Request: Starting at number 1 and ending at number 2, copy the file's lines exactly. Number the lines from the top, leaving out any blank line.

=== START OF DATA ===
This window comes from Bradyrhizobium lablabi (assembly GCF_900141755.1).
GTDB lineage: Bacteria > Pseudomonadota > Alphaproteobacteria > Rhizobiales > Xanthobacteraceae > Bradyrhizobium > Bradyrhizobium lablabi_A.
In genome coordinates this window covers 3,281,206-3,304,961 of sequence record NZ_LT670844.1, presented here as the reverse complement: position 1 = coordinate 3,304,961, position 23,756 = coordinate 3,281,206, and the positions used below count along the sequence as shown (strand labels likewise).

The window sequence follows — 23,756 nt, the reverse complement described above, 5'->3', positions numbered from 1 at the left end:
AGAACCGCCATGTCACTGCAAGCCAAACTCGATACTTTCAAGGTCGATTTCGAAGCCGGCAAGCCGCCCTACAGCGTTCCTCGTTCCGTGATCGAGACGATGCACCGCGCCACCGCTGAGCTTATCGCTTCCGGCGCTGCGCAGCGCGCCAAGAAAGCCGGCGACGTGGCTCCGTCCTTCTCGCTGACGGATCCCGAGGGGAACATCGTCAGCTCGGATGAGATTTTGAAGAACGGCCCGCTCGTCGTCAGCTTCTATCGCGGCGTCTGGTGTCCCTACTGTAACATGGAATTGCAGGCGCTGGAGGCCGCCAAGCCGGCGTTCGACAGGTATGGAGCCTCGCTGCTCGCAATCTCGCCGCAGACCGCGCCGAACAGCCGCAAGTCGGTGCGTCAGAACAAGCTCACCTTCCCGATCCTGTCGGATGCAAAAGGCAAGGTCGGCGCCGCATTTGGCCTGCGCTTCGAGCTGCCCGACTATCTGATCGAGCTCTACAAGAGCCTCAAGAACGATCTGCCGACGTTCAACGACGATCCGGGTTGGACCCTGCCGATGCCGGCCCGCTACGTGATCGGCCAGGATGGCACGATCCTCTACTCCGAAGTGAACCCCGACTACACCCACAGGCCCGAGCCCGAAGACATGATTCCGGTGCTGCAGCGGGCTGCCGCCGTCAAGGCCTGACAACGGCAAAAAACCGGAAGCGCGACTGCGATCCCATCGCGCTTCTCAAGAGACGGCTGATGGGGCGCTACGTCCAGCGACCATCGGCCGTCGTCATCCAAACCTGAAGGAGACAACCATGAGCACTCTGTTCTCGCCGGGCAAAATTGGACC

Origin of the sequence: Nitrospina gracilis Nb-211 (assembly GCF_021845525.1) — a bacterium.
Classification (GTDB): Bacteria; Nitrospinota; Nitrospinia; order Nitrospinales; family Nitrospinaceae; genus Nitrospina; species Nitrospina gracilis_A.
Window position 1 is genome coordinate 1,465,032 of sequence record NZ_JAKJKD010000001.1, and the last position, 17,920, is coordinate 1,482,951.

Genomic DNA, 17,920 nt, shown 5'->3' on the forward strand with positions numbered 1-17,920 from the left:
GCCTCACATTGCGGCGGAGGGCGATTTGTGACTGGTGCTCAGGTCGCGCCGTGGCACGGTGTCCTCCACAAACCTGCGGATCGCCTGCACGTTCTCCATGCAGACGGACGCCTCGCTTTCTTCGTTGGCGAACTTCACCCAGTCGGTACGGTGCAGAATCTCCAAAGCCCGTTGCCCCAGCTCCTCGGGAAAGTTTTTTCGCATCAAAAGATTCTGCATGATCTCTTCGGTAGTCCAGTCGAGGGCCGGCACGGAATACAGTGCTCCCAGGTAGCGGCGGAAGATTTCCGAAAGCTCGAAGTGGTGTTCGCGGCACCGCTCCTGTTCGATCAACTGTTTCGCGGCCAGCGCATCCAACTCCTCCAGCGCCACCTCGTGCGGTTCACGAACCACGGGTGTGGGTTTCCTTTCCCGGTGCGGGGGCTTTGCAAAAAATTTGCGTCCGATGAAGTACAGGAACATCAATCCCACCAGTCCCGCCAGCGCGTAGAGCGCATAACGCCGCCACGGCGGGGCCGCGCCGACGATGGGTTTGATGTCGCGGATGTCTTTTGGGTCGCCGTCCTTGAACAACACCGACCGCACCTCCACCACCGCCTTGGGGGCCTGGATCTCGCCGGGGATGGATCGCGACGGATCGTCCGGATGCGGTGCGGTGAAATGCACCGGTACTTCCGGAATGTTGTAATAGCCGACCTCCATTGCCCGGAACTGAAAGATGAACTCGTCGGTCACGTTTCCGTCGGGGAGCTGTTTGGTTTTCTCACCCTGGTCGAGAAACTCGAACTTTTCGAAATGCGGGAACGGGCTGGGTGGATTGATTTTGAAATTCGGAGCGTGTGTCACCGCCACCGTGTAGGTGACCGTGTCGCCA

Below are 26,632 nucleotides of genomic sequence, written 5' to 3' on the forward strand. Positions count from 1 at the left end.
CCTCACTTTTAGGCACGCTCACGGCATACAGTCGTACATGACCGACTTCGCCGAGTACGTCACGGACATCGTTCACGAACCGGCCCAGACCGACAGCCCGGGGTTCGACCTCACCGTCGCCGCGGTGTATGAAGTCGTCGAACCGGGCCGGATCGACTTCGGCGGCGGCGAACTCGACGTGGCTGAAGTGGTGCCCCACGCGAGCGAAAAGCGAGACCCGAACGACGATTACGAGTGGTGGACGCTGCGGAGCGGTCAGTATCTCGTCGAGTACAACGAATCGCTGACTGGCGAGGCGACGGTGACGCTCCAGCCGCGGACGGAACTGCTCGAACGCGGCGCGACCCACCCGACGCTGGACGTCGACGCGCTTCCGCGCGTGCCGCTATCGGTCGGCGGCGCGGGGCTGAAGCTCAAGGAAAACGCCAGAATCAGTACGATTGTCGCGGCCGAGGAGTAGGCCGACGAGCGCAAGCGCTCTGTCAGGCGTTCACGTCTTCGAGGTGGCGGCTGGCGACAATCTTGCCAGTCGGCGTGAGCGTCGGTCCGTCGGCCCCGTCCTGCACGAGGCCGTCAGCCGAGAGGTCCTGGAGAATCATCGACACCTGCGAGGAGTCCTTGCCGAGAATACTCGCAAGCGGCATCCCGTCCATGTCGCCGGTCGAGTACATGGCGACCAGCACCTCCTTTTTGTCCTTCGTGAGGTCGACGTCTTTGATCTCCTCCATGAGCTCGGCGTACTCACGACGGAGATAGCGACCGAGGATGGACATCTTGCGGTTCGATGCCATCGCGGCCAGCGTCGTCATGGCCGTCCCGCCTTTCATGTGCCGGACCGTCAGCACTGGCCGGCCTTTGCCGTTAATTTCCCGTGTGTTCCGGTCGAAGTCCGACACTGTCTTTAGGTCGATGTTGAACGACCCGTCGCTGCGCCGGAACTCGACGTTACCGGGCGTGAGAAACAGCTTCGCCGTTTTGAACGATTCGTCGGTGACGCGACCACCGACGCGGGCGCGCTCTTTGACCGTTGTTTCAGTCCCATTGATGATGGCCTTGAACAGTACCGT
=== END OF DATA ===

This window comes from Bradyrhizobium lablabi (assembly GCF_900141755.1).
GTDB lineage: Bacteria > Pseudomonadota > Alphaproteobacteria > Rhizobiales > Xanthobacteraceae > Bradyrhizobium > Bradyrhizobium lablabi_A.